It [the writer’s room] had me, Paula Pell, Lori Nasso and Cindy Caponera,” said Fey. “…It was the tail end of a very masculine era. People were still kind of urinating in cups … they would hock a loogie into carpet. It definitely had a different vibe in ’97 than it did in 2005 … the ratio of men to women was a little different. The women in the [earlier] cast were really funny, but they were the ‘women’ in the cast, as opposed to the dominant figures in the cast. The first show I was there for was Sylvester Stallone … and they did some Rocky monologue and they needed someone to play Adrian from Rocky and Cheri Oteri said, ‘I want to do it’ and she was little and looked like her and could sound like her. But someone, and I don’t know who it was the time said, ‘We’ll put [Chris] Kattan in a dress.’ I love Kattan, but I think Cheri would have been funnier. But it was that old school, ‘well a guy in a dress would be funnier’ thought. By the time we left, with Maya Rudolph, Kristen Wiig, Amy Poehler, and Rachel Dratch, no one would have thought it would have been funnier to have a guy in a dress. It wouldn’t have happened.
Remnick also questioned her about the recent news that next season might be 30 Rock’s last. Tina’s take on it was a little different from Alec Baldwin’s recent quotes. “Alec saying that he’s officially done is, to me, my first indication that he’s staying,” said Fey. “We all have next year and then we’ll see. We want to keep going for as long as we feel the show is good.”
In honor of the show’s upcoming 100th show, the writers looked back on some earlier episodes to create what Fey called (half-jokingly), “a really weird 100th show.” She also expressed her thoughts on what it was like to re-watch the pilot: “It’s just so different from what the show became,” she said. “It’s much slower; visually, a lot different. It’s like the difference between looking at a sonogram verses a real picture of your kid. There’s a lot of creepy goo.”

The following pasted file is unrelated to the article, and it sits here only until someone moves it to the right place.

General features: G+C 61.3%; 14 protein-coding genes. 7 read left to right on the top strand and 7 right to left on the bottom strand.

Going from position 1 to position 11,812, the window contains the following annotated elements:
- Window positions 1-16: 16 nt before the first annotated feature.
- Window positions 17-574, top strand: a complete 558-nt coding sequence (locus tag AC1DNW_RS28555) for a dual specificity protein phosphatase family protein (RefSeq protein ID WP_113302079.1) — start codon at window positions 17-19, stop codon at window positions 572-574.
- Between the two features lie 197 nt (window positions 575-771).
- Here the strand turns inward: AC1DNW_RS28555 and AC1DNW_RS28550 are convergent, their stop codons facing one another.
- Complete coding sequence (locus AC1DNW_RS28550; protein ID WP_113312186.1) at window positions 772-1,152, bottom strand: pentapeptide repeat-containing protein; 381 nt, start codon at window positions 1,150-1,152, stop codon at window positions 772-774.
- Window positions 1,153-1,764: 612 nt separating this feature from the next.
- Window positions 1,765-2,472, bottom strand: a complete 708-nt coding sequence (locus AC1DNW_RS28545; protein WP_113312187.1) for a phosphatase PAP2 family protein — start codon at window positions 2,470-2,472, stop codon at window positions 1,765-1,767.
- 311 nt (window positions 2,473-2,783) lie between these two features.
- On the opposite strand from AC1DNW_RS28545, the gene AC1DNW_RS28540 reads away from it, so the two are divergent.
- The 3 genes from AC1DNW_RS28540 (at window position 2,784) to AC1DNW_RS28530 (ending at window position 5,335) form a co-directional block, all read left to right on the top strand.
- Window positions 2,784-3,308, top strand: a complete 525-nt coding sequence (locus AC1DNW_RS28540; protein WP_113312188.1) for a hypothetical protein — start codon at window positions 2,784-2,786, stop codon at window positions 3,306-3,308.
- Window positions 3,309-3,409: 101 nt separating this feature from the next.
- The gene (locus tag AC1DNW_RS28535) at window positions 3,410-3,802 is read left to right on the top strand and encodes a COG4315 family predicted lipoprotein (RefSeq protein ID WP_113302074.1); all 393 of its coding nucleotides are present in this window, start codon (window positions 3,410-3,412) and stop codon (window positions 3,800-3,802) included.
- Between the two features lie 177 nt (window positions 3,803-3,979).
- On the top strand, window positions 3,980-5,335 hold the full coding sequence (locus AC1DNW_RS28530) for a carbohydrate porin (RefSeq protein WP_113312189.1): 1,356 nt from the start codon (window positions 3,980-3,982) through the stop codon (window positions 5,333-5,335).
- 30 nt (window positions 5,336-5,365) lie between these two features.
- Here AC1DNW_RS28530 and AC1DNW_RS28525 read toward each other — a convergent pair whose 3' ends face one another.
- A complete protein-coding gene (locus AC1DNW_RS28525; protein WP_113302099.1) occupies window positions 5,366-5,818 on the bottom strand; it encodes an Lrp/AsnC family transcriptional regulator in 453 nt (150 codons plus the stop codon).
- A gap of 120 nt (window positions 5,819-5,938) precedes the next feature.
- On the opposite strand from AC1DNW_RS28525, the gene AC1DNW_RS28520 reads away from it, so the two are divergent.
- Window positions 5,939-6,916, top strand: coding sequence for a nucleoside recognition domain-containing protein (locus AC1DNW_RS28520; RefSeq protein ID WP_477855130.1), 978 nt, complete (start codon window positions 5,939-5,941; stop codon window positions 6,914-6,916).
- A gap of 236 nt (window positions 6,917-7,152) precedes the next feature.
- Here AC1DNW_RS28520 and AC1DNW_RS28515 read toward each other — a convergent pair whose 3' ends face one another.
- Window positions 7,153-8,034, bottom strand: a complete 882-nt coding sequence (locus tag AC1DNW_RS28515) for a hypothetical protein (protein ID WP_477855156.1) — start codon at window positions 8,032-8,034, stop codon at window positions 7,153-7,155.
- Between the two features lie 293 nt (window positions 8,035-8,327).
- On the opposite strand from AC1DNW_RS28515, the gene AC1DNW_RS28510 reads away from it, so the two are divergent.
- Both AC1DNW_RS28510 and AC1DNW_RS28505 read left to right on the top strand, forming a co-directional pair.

The Q&A ended with Fey talking about where most of her best lines for Tracey Jordan come from:
For short run of time, between ages of three and four, Alice [Fey’s daughter] was inadvertently writing a lot for Tracey Jordan. She’s the one who said, “I want to go to there.” She also said, “touch my knees-butt.” There’s another one I tried to get in this season that I couldn’t, but I’ll try again next year. [Alice] does this thing where she plays Barbie and she’ll pull their pants down and she’ll have the Cinderella Barbie say to the prince, ‘You know the most romantic part of the human body is the butt.’ I mean how has Tracey not said that?! They [Alice and Tracey Jordan] have a similar world view.
Like mother, like daughter.
Ashley Van Buren has contributed writing to TDF STAGES, The Huffington Post, Mediaite, Supernanny, The Rachael Ray Show, JamieOliver.com, and several other outfits. If you read quickly, you can catch her name in the credits of seven feature films. Find her at: thebrow.org or follow her in 140-characters: @avb
Photo credit: Krissie Fullerton